Getting back to my first post about the haymobile well, it may not be the first loader of it's kind it was the first one in our area in my first post I talked about Overshot stackers and Jayhawk stackers there is much info about these on the internet information the first Jayhawk stacker dates back to around 1915 The Overshot stacker, many years before that.The first Jayhawk stacker was a breakthrough as it could sweep the hay then lift it up onto the stack. The first Jayhawk used horses, one on each side to push the stacker and by ground drive lift the stacker up and dump the load. Later models had rubber tires instead of steel wheels and hooked to the front end of a tractor or pick up truck, we had a rubber tire unit.
By steering from the rear it did not have a problem with the sweep going over the windrow like other sweeps and loaders. This was one of the reasons we made the Haymobile with steering at the rear, and wide stance drive axle at the front for stability and traction. We had already made several hydraulic loaders on tractors The Haymobile lifted larger loads higher, about 24 ft with a live hydraulic systems, and a larger pump it also had a self-leveling system which kept the sweep level as the load lifted.I believe this was the first self-leveling loader ever built!
I first built the loader with an erector set to figure out where to place the pulley cables and hydraulic cylinders to make the stacker self-leveling.
The basic Haymobile was built on a 1947 three-ton truck, we turned the cab around, mounted hydraulic controls in the cab. We then turned the drive axle upside down which changed the direction the Haymobile went in the forward and reverse gears. We changed the camber on the steering axles and reset the towin so the Haymobile could travel at speeds up to 45 mph safely.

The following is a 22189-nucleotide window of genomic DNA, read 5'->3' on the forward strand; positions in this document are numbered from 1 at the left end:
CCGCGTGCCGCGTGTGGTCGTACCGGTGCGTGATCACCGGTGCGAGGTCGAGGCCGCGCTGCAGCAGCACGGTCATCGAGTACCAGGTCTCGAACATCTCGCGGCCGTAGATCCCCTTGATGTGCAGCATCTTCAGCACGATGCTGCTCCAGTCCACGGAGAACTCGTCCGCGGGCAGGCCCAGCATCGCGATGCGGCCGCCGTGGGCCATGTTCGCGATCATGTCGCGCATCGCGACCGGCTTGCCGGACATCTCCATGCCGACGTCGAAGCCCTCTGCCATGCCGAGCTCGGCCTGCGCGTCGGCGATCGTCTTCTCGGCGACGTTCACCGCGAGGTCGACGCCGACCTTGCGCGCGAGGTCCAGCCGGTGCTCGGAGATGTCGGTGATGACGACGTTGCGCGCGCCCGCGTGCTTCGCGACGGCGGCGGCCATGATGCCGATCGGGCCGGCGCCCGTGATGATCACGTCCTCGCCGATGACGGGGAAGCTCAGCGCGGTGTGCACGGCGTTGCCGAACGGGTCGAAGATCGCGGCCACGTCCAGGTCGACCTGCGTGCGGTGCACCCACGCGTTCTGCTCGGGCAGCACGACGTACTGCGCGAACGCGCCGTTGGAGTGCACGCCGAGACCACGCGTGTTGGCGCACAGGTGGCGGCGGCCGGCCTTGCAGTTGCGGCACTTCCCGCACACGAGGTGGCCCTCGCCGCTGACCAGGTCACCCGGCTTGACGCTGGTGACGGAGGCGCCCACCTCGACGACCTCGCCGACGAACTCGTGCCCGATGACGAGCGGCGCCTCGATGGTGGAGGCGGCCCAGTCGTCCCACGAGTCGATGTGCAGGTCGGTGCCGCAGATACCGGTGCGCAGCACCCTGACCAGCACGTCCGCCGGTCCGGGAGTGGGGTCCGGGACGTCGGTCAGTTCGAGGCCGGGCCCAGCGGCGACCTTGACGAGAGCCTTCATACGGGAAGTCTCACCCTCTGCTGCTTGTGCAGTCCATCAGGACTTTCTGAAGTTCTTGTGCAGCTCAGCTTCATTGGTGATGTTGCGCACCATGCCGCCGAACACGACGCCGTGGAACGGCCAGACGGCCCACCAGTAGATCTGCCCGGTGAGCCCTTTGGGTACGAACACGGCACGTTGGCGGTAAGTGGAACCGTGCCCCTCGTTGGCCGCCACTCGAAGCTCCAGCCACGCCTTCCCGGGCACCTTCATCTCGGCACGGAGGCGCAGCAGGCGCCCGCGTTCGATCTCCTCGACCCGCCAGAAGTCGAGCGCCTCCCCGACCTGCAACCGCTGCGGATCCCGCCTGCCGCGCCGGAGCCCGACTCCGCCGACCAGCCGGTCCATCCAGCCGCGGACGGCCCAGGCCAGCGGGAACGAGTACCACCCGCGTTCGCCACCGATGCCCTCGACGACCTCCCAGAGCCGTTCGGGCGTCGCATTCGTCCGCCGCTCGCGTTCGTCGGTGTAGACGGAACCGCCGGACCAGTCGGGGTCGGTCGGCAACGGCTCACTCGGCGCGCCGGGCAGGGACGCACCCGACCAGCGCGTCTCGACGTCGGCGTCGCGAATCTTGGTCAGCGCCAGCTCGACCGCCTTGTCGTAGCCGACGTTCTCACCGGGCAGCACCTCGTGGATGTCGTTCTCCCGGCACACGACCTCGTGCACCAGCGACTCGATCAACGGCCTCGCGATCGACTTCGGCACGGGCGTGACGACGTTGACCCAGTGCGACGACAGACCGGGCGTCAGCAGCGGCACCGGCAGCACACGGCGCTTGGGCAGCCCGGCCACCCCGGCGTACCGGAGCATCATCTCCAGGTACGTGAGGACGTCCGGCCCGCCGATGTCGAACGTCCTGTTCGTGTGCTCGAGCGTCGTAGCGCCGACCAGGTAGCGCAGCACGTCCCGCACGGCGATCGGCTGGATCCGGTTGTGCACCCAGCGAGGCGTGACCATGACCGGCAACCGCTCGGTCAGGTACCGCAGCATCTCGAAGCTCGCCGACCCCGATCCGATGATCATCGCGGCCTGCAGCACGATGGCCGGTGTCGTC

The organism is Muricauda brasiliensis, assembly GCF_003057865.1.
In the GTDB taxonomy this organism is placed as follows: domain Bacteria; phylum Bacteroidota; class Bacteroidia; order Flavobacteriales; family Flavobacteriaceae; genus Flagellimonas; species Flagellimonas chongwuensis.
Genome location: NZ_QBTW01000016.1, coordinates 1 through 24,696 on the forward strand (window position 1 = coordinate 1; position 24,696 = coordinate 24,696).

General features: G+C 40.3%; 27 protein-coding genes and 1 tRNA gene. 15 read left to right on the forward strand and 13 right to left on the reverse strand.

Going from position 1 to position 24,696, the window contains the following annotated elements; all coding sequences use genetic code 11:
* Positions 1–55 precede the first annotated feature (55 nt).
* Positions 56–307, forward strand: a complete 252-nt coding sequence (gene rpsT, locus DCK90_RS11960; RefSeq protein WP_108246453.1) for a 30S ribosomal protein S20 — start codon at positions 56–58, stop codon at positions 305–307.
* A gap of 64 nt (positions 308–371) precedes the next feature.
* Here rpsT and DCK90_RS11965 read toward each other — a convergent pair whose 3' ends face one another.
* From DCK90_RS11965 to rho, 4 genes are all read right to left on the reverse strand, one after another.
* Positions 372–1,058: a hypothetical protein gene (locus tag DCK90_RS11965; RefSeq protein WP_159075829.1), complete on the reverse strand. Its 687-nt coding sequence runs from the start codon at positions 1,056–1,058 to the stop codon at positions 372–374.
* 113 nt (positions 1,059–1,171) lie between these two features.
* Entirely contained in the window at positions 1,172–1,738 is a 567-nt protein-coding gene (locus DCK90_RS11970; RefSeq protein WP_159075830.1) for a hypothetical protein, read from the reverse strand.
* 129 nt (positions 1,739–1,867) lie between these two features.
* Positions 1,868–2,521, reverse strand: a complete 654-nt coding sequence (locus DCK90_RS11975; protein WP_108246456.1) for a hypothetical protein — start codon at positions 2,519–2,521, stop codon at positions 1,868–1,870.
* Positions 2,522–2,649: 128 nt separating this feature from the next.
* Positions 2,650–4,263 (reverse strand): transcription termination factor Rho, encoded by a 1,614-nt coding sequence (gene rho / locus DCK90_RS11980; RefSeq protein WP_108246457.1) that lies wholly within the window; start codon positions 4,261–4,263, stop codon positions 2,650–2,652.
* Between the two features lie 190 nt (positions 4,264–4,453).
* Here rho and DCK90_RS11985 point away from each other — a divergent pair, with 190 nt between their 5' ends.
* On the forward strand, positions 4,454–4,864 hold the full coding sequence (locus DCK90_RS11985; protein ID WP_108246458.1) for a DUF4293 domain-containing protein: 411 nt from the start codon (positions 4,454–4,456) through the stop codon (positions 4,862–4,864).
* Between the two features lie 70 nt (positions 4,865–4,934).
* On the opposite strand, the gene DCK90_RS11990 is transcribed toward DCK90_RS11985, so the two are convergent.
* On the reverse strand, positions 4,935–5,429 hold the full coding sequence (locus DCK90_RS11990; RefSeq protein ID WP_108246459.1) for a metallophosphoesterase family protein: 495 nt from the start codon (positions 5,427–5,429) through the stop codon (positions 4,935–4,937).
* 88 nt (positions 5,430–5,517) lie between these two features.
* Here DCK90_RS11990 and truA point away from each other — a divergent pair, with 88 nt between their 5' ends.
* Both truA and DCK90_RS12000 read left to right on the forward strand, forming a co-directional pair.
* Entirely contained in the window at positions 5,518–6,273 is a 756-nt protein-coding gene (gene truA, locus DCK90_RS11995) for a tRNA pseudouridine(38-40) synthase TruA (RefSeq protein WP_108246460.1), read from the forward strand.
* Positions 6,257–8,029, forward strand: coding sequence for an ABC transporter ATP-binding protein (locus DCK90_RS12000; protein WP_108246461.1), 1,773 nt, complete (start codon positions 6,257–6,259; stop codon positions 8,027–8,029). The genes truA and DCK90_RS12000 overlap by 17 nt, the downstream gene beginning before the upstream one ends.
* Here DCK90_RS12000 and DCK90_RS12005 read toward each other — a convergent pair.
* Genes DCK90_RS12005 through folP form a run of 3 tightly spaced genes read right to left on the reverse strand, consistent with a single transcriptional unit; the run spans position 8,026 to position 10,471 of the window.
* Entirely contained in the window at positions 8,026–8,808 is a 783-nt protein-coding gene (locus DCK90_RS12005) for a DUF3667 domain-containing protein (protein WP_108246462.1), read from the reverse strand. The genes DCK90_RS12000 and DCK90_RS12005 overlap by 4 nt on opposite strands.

We also built a bucket for dumping concrete into forms for building basements, and our all concrete barn, concrete pads etc.
After we quit using loose hay ,we used the unit to lift up to 30 bales at a time onto our large trucks and trailers . One of the safety features of the unit, because the loader was so far in front of the cab, you had a full view of the load even when the loader was that it's full height.
We used Haymobile for many years due to its extra strength and stability even at high speeds. My two older brothers Albert and Bud did most of the cutting and welding, Dad, a lot of the design. Bill and I some of the cutting and welding. Bill was the prime driver but I also drove unit many hours.
My next installment is about something we called "The Thing"
There you go folks ! #2 is out and we eagerly await the story of "The Thing
Thanks again Dad for sharing this!
Of note, my dad (Ron ), and his brother Bill were in their early teens when this was built! Albert and Bud still very young men as well. Amazing to think of the type of hard working youngsters they were in light of how things are today . A different time and generation for sure.